The successes and failures were part of the Tough Mudder course. Cheers, excitement and high fives went around when a teammates accomplished an obstacle, yet there was always a helping hand or two to assist a teammate out of the water. There was absolutely no share in not attempting an obstacle you did not feel comfortable with. This was made clear before we got to the start and reiterated by the stater. No one on the team looked at their teammates any differently. We were one and in it together to the end.
Unfortunately, injuries are part of Tough Mudder, even the most trained athlete competing could slip, catch an ankle or experience leg craps. Even worse you could break bones or tear ligaments, muscles and tendons. We heard rumors through out the day of other Mudders being carted off with severe injuries. Our team hit the injury bug after Arctic Enema, as one Mudder caught severe leg craps. She had a teammate work out the craps in an attempt to continue, but they were just too much and medical was called. It was recommended she not continue. We still carried her spirit with us through the remainder of the course.
The Berlin Walls seemed to hit our team the hardest, with 3 Mudders going down to injury. In fact as I pulled myself up the first 9′ wall and threw my right leg over I felt a crap come on quickly in my right calf. Thankfully I was able to work the pain down to a minimum and it was not much of a problem the rest of the way. My running partner suffered more severe cramps in his legs, but continued to keep pace as we ran between obstacles. While many other Mudders worked through leg pains, we all continue on with one goal in mind. An orange headband and a cold Dos Equis.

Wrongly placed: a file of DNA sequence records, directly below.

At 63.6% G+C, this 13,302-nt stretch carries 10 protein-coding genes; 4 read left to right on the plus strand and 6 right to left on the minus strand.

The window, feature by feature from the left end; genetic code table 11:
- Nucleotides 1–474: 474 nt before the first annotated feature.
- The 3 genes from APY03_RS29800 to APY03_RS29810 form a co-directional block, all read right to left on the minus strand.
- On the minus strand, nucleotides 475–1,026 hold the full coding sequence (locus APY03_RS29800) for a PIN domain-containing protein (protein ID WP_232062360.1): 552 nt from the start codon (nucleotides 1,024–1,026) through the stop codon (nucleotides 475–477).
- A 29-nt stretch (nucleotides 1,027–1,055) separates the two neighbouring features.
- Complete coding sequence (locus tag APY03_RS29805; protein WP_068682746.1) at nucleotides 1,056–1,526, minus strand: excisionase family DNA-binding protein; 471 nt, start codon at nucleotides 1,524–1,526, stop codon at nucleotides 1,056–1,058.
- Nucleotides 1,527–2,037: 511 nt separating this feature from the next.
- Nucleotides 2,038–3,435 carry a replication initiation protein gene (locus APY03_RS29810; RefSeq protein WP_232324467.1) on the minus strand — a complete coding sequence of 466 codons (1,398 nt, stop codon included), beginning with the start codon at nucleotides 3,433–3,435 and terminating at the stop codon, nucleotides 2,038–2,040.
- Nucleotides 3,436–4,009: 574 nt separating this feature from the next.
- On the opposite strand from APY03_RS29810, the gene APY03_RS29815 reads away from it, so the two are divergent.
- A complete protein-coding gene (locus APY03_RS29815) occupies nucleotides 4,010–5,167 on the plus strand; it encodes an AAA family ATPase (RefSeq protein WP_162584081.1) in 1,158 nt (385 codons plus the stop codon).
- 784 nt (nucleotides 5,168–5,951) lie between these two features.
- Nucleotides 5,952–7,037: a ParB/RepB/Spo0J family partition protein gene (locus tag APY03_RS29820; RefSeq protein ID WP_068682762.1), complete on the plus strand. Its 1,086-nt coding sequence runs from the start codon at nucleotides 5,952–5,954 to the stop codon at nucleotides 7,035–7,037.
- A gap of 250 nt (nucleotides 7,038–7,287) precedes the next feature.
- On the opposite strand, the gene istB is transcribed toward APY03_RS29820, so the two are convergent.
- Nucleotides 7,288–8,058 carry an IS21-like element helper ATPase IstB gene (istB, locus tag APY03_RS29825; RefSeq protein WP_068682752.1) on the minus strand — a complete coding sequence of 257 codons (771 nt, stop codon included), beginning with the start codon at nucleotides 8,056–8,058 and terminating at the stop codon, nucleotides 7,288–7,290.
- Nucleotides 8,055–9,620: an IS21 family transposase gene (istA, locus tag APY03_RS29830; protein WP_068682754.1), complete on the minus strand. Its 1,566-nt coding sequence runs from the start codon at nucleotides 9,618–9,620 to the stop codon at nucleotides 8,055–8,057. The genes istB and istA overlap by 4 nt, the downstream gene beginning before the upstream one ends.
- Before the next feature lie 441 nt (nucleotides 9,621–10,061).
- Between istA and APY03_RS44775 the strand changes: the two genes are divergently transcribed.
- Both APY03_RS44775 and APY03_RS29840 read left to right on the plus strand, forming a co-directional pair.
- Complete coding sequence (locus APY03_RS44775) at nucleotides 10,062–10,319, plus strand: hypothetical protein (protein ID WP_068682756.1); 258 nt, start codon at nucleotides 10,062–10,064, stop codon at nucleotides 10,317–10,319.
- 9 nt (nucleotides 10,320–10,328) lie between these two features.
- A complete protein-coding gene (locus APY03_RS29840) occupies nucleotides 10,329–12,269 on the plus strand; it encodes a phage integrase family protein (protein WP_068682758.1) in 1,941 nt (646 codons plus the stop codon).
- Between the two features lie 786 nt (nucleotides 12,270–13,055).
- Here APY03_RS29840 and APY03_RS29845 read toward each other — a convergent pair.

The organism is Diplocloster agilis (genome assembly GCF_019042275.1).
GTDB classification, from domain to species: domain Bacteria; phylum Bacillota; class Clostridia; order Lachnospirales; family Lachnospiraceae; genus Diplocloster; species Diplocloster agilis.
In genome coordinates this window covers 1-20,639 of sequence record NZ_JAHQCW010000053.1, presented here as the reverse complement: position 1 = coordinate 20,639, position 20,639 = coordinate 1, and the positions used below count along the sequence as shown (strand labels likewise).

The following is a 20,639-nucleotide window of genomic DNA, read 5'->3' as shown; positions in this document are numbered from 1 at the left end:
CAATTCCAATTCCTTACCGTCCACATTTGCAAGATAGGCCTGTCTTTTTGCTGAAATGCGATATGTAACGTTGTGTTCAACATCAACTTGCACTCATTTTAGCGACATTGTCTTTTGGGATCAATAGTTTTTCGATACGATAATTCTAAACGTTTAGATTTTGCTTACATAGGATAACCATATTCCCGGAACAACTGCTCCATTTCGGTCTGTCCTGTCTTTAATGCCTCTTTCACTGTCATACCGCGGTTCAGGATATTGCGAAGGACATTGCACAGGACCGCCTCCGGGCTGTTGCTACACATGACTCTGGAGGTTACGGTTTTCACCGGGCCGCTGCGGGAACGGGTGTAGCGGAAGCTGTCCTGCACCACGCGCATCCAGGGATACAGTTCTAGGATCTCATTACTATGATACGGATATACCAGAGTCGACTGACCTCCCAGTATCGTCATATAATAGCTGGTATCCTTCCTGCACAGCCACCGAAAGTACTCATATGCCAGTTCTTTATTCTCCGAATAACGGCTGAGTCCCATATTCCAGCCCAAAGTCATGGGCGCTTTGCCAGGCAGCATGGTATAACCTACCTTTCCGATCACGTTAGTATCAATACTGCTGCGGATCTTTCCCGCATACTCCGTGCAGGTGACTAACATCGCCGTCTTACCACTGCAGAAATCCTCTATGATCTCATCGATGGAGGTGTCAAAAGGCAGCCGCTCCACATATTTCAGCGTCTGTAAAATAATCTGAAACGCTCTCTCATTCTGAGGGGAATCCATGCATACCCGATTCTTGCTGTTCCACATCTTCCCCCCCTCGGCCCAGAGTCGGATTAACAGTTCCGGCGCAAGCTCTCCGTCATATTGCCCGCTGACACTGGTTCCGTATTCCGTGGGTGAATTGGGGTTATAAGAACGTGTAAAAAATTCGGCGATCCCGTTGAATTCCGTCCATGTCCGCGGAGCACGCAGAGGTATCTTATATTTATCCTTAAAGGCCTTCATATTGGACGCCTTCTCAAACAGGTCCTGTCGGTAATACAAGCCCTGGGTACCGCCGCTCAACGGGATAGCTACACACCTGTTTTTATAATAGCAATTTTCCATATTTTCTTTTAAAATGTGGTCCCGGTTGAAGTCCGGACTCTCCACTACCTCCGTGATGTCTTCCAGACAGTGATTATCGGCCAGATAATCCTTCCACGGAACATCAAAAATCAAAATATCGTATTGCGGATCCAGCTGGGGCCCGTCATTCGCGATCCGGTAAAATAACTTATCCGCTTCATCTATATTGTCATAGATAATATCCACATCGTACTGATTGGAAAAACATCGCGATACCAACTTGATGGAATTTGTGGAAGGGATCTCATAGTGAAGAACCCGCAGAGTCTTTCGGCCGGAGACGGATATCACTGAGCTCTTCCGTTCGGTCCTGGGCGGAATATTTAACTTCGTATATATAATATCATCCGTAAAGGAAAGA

The team effort culminated with the final two obstacles, Everest and Electroshock Therapy. After nearly 7 hours of mud, sweat, blood and tears you were tired. Legs and arms fatigued, skin burned and lips chapped and hands sore. Everest looked challenging, but with reassuring teammates providing support on the top of Everest we were able to pull those requiring a bit of help up onto the apex of the obstacle. Yet another testament to the strength of the team concept behind Tough Mudder.